Alejandro Crotto

Alejandro Crotto reads "En el Haras Vadarkablar", out of his book "Abejas" (Buenos Aires: Bajo La Luna, 2009). Read the English translation by Robin Myers and the Spanish original below, followed by "The pigeons / Las palomas".

"At the Vadarkablar Stud Farm"
Alejandro Crotto, translation by Robin Myers

They brought the teaser
to the corral of dust and planks,
a criollo with no genealogical halo,
no pure blood or English name or name of his own,
so he could find out if the sorrel mare was ready
as she presided like a god among gnats in the evening’s yellow light
with a storm in the distance; to see if she was deep and willing,
young veterinarians in white half-opened lab coats
led in the teaser by a rope around his neck; the horse tossed
his head amid his snorts and suddenly
he raised it high toward the splendid sorrel;
and the taut mare, her graceful nostrils keen, almost a deer,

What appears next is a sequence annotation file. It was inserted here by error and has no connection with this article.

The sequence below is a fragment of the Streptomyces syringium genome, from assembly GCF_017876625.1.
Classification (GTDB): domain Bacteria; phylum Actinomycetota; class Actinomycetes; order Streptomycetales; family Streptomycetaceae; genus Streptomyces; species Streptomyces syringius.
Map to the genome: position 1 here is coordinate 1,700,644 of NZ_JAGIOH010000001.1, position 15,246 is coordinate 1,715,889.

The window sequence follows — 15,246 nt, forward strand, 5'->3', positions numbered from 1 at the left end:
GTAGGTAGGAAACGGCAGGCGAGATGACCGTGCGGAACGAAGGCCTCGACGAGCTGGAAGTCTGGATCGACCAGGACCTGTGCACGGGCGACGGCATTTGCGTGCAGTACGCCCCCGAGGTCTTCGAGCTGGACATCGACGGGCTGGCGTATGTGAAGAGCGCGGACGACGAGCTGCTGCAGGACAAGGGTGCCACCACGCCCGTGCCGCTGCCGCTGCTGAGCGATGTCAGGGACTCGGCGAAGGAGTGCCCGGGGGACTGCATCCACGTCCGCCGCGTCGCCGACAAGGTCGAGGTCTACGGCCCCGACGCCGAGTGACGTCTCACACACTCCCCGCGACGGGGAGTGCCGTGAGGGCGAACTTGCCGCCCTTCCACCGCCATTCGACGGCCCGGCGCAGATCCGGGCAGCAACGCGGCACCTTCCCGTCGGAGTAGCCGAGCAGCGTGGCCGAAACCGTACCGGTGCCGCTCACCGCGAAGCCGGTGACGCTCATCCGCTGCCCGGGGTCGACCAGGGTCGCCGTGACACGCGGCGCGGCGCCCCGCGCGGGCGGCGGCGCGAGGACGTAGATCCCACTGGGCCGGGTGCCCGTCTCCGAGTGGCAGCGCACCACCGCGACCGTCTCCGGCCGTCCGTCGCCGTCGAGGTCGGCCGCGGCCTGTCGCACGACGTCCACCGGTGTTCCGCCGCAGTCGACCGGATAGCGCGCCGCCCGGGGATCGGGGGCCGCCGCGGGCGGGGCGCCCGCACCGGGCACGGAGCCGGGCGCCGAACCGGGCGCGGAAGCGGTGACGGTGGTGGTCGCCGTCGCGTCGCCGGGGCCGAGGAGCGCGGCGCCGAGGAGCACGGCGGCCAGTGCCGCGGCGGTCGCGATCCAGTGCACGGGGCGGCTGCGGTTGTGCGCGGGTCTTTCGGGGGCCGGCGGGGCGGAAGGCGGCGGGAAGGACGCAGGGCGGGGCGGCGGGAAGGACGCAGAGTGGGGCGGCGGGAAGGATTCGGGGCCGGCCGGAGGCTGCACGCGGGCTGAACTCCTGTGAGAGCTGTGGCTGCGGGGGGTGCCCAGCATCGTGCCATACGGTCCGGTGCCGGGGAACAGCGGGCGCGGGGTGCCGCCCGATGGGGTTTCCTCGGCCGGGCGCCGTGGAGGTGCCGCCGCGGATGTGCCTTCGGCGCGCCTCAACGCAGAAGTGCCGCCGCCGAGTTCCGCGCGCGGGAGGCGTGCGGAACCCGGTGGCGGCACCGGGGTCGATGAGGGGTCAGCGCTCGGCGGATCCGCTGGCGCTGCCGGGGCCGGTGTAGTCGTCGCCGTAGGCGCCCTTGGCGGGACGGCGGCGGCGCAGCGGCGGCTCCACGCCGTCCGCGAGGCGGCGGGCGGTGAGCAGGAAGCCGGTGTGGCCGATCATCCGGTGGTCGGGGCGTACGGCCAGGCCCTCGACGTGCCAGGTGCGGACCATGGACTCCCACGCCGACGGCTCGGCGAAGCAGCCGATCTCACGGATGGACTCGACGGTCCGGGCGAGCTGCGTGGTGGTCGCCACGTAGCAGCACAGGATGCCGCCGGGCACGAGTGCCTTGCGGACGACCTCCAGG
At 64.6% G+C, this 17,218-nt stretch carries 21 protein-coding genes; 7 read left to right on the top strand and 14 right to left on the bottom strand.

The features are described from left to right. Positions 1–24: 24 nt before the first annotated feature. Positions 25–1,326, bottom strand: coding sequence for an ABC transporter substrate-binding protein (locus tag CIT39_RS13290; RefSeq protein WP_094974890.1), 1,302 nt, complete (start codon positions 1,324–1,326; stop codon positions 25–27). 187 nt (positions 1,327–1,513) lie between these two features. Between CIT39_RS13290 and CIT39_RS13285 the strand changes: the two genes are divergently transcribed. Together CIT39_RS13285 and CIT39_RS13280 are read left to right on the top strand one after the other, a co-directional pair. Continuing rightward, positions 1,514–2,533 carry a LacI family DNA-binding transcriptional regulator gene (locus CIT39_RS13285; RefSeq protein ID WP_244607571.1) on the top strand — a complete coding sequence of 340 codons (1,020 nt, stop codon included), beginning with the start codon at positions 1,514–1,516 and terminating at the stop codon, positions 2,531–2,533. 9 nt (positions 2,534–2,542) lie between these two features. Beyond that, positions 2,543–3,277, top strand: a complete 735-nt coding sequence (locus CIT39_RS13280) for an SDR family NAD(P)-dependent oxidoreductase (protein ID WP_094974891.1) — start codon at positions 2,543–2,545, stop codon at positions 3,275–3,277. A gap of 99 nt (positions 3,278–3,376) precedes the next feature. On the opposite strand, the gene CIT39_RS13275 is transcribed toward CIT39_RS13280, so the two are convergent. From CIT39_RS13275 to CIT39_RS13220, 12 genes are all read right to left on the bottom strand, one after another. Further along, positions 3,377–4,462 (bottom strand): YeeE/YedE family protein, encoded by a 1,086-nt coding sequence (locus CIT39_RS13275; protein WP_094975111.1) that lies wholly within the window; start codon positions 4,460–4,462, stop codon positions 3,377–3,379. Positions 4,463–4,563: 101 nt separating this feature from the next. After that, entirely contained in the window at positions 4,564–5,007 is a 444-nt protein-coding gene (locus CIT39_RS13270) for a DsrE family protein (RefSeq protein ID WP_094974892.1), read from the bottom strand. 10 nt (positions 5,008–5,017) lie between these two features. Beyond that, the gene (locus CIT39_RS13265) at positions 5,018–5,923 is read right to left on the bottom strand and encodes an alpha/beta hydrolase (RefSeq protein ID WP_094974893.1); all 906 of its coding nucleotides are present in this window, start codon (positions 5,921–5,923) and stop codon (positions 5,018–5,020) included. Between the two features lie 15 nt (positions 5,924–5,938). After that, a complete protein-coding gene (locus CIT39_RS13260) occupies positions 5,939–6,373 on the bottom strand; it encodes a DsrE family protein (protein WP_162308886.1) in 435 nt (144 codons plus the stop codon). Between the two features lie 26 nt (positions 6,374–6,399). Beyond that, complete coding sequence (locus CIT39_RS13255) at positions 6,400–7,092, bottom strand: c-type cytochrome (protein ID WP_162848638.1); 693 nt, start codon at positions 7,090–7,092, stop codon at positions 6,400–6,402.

stared from the corner of her eye while she presented
her ripened rump, trickling a little, opening herself; her sex quivered,
and she shifted her tail, and the criollo
was potency advancing toward the mare and growing till
he’d mounted her, and the gloved hands
diverted him, they pulled him off her, hauling at the rope, and one said
“She’s ready, go get Equalize, and just in case I’ll hobble her,”
and while the costly stallion approached her from the side, chest forward,
unfolding himself, haughty, lunging at
the air pierced by his supple gait,
they led the other to a pen and trough
where he would stay until tomorrow, and
the horse, now docile, his nose in the water,
trembled in dark rushes with
faint flashes of lightning; there was no wind,
and night was coming.

:

"En el Haras Vadarkablar"

Hasta el corral de tierra y tablas
trajeron al retajo,
un criollo sin halo genealógico,
sin nombreinglés o propio o sangre pura,
aque probara conocer si estaba lista la alazana
alzada como un dios entrejejenes en la luz amarilla de la tarde
con tormenta de fondo; a ver si estaba honda y dispuesta,
veterinarios jóvenes de blancos guardapolvos entreabiertos
entraron el retajo lazo al cuello, y el caballo
meneaba cabizbajo entreresoplos la cabeza y de repente
la levantaba señalando a la alazana espléndida; y la yegua
tirante, sus ollares finísimos alerta, casi ciervo,
miraba de reojo mientras daba su grupa florecida,
yse hizo agua un poquito, se iba abriendo, parpadeaba